Stone, Barton Warren
24 Dec. 1772–9 Nov. 1844
Barton Warren Stone, evangelist and author, was born near Port Tobacco, Md., the son of John and Mary Warren Stone and a descendant of the first Protestant governor of Maryland. When Stone was quite young, the family moved to Pittsylvania County, Va., just across the North Carolina state line, where he spent his youth not far from Danville. Intending to become a lawyer, he entered the academy conducted in Guilford County, N.C., by the Reverend David Caldwell. Although he had grown up in the Anglican church, Stone was swayed by the preaching of the Reverend James McGready in North Carolina and there became a candidate for the ministry in the Orange Presbytery in 1793. Not completely satisfied with the theology to which he was exposed, he went to his brother's home in Oglethorpe County, Ga., and obtained a teaching position in a Methodist school in the adjacent county of Wilkes. He returned to North Carolina in 1796, was licensed by the Orange Presbytery, and then took charge of several congregations in Tennessee and Kentucky. Despite his reservations with respect to the Confession, he accepted ordination "so far as I can see it consistent with the word of God." He still felt uneasy with some aspects of Calvinism, however.
The Great Revival of the early nineteenth century brought his objections into focus, and with four other ministers he withdrew from the Orange Presbytery and formed a new Presbyterian Synod. Within a year, convinced that there was no scriptural authority for synods, they dissolved the organization in June 1804 and for a time were referred to as "Stoneites." Other groups separated from the Methodist Episcopal church. Baptist congregations soon joined them, and they came to be called Christians with no creed except the Bible. Stone spent the remainder of his life organizing new congregations in Ohio, Kentucky, and Tennessee; he also sometimes taught school and in 1826 established a periodical, the Christian Messenger.
Along the way Stone made the acquaintance of Alexander Campbell, leader of a group known as the Disciples of Christ. The two men led their followers into a cooperative relationship, and at a conference in Lexington, Ky., on 1 Jan. 1832, the Christians and the Disciples agreed to act as a unit. A Disciple became coeditor of the Messenger. Although he never gave up the title Christian, Stone considered the union to be "the noblest act of my life." He was the author of a number of published letters, addresses, tracts, and books and wrote part two of the Apology of the Springfield Presbytery (1803), which has been cited as the first declaration of religious freedom in the Western Hemisphere. He also composed a hymn, "The Lord Is the Fountain of Goodness and Love."
In 1801 Stone married Elizabeth Campbell, who died in 1810; by her he had five children. In 1811 he married her cousin, Celia Wilson Bowen, and soon afterwards settled in Lexington, Ky. They were the parents of six children. In 1834 he moved to Jacksonville, Ill., and extended his work into Missouri. While on a preaching tour, Stone died at the home of his son-in-law, Captain S. A. Bowen, in Hannibal, Mo., and was buried in the cemetery at Cane Ridge, Ky.
Appleton's Cyclopedia of American Biography, vol. 5 (1888).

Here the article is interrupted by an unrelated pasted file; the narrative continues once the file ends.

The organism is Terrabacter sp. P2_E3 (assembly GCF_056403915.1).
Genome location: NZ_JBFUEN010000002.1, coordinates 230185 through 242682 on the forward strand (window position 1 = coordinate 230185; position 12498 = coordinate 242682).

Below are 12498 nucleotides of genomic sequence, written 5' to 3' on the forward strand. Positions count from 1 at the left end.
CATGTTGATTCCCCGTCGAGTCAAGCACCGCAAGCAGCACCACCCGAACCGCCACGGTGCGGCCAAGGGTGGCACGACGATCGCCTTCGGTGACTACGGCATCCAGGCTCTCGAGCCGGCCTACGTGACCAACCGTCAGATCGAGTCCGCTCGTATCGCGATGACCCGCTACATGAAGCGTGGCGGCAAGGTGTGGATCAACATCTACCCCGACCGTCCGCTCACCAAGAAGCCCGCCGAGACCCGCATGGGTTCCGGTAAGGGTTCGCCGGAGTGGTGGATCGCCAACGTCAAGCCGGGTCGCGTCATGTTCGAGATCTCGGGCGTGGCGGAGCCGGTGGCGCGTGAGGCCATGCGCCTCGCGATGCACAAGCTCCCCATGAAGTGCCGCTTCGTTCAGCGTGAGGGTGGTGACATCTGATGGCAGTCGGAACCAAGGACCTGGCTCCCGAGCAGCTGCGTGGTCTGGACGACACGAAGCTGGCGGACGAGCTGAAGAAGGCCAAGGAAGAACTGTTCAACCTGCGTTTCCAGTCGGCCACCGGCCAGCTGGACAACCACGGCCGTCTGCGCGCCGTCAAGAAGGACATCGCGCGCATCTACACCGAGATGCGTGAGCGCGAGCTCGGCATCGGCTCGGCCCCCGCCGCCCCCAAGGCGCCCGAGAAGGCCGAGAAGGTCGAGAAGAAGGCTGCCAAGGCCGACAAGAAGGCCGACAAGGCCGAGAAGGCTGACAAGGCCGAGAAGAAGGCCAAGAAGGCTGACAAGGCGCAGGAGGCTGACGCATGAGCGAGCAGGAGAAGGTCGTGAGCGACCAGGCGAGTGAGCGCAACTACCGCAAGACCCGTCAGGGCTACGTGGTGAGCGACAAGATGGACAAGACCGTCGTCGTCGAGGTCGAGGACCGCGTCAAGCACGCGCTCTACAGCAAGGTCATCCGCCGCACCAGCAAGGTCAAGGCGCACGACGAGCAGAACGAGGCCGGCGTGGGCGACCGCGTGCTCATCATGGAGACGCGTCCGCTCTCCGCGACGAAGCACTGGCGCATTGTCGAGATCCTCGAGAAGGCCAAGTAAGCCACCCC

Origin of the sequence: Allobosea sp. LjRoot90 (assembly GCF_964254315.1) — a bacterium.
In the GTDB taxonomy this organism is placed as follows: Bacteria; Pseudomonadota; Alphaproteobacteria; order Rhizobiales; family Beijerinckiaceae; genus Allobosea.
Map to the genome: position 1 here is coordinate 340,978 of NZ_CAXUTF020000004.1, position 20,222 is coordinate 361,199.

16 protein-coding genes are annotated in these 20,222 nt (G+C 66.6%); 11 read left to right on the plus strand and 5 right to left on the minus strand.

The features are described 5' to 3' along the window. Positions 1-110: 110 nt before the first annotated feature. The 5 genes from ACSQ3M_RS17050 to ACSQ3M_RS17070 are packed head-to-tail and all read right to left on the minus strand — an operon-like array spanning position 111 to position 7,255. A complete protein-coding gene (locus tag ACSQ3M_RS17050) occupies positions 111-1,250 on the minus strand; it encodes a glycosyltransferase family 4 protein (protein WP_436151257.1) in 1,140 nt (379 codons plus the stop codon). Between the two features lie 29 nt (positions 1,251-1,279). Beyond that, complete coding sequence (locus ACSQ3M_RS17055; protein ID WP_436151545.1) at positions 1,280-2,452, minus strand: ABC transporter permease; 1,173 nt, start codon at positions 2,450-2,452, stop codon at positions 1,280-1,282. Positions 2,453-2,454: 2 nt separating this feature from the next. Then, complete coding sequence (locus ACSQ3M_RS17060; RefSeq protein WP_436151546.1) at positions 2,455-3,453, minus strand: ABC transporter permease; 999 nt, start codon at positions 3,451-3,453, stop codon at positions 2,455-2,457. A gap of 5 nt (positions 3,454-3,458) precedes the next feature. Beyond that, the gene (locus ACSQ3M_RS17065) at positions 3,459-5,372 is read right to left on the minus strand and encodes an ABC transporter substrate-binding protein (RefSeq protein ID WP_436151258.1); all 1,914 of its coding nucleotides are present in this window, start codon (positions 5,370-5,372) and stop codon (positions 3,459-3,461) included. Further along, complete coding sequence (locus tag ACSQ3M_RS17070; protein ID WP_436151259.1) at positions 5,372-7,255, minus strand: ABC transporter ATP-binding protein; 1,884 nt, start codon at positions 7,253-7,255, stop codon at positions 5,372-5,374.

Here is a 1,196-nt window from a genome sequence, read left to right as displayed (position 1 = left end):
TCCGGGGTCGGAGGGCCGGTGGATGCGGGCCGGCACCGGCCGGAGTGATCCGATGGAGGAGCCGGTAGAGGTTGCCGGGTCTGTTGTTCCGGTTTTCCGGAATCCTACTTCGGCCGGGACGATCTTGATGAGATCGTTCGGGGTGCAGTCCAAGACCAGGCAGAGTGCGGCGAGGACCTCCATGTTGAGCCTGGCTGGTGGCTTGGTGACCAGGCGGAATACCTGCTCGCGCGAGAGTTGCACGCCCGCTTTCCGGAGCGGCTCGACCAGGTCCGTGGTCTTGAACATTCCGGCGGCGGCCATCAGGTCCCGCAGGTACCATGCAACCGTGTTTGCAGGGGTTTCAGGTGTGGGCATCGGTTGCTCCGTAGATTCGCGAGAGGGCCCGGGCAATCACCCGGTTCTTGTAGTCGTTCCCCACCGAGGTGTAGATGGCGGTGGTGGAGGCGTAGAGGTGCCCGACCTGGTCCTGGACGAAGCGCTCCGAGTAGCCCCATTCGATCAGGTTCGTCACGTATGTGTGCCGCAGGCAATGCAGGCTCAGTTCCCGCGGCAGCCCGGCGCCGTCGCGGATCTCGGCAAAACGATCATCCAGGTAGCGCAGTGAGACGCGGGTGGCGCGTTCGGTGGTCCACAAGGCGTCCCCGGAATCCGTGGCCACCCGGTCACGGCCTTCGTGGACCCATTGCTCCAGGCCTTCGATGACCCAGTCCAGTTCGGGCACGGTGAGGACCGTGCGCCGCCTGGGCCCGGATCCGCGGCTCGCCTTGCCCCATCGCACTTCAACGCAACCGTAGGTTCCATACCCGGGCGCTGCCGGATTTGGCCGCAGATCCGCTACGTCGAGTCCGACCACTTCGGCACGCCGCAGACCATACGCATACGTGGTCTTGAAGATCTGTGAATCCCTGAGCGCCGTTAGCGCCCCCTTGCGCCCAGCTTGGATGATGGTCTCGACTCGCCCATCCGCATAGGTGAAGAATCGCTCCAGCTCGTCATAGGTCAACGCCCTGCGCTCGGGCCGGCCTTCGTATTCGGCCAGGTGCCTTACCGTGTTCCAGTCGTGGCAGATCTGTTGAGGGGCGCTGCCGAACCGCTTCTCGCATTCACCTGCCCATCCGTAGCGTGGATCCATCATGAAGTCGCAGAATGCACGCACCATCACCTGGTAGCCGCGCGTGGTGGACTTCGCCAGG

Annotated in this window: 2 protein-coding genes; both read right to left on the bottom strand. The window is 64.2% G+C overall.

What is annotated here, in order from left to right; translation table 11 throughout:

DAB, vol. 9 (1936).
Samuel S. Hill, ed., Encyclopedia of Religion in the South (1984).
Wheeler Preston, American Biographies (1940).
C. C. Ware, Barton Warren Stone: Pathfinder of Christian Unity (1932?).
David N. Williams, "The Theology of the Great Revival in the West As Seen Through the Life and Thought of Barton Warren Stone" (Ph.D. diss., Vanderbilt University, 1979).
Campbell, Alexander, Walter Scott, Barton W. Stone, and John Telemachus Johnson. 1856. Psalms, hymns, and spritual songs, orginial and selected. Bethany, Va: Printed and published by A. Campbell. https://archive.org/details/psalmshymni47camp (accessed August 5, 2014).
Dunlavy, John, Barton W. Stone, and J.P. MacLean. 1847. The manifesto, or, A declaration of the doctrine and practice of the church of Christ. New York: Reprinted by E.O Jenkins. https://archive.org/details/manifestoorde00dunl (accessed August 4, 2014).
Rogers, James, Barton W. Stone, and William Rogers. 1910. The Cane Ridge Meeting House. Cincinnati: Standard Pub Co. https://archive.org/details/caneridgemeeting00roge (accessed August 4, 2014).
Search results for 'Barton College' in North Carolina Highway Historical Marker Program: https://www.ncdcr.gov/about/history/division-historical-resources/nc-highway-historical-marker-program/Markers.aspx?MarkerId=F-30 (accessed August 4, 2014).
Search results for 'Wheat Swamp Church' in North Carolina Highway Historical Marker Program: https://www.ncdcr.gov/about/history/division-historical-resources/nc-highway-historical-marker-program/Markers.aspx?MarkerId=F-40 (accessed August 4, 2014).
Stone, Barton Warren. 1805. A reply to John P. Campbell's Strictures on atonment. Lexington, Ky: Printed by Joseph Charless. https://www.worldcat.org/title/reply-to-john-p-campbells-strictures-on-atonement/oclc/015436483 (accessed August 5, 2014).
Stone, Barton Warren. 1847. The biography of Eld. Barton Warren Stone. Cincinnati: Published for the author y J.A. & U.P. James. https://archive.org/details/biographyofeldba01ston (accessed August 5, 2014).
West, William Garrett. 1954. Barton Warren Stone; early American advocate of Christian unity. Nashville: Disciples of Christ Historical Society. https://www.worldcat.org/title/barton-warren-stone-early-american-advocate-of-christian-unity/oclc/000322809 (accessed August 4, 2014).
1 January 1994 | Powell, William S.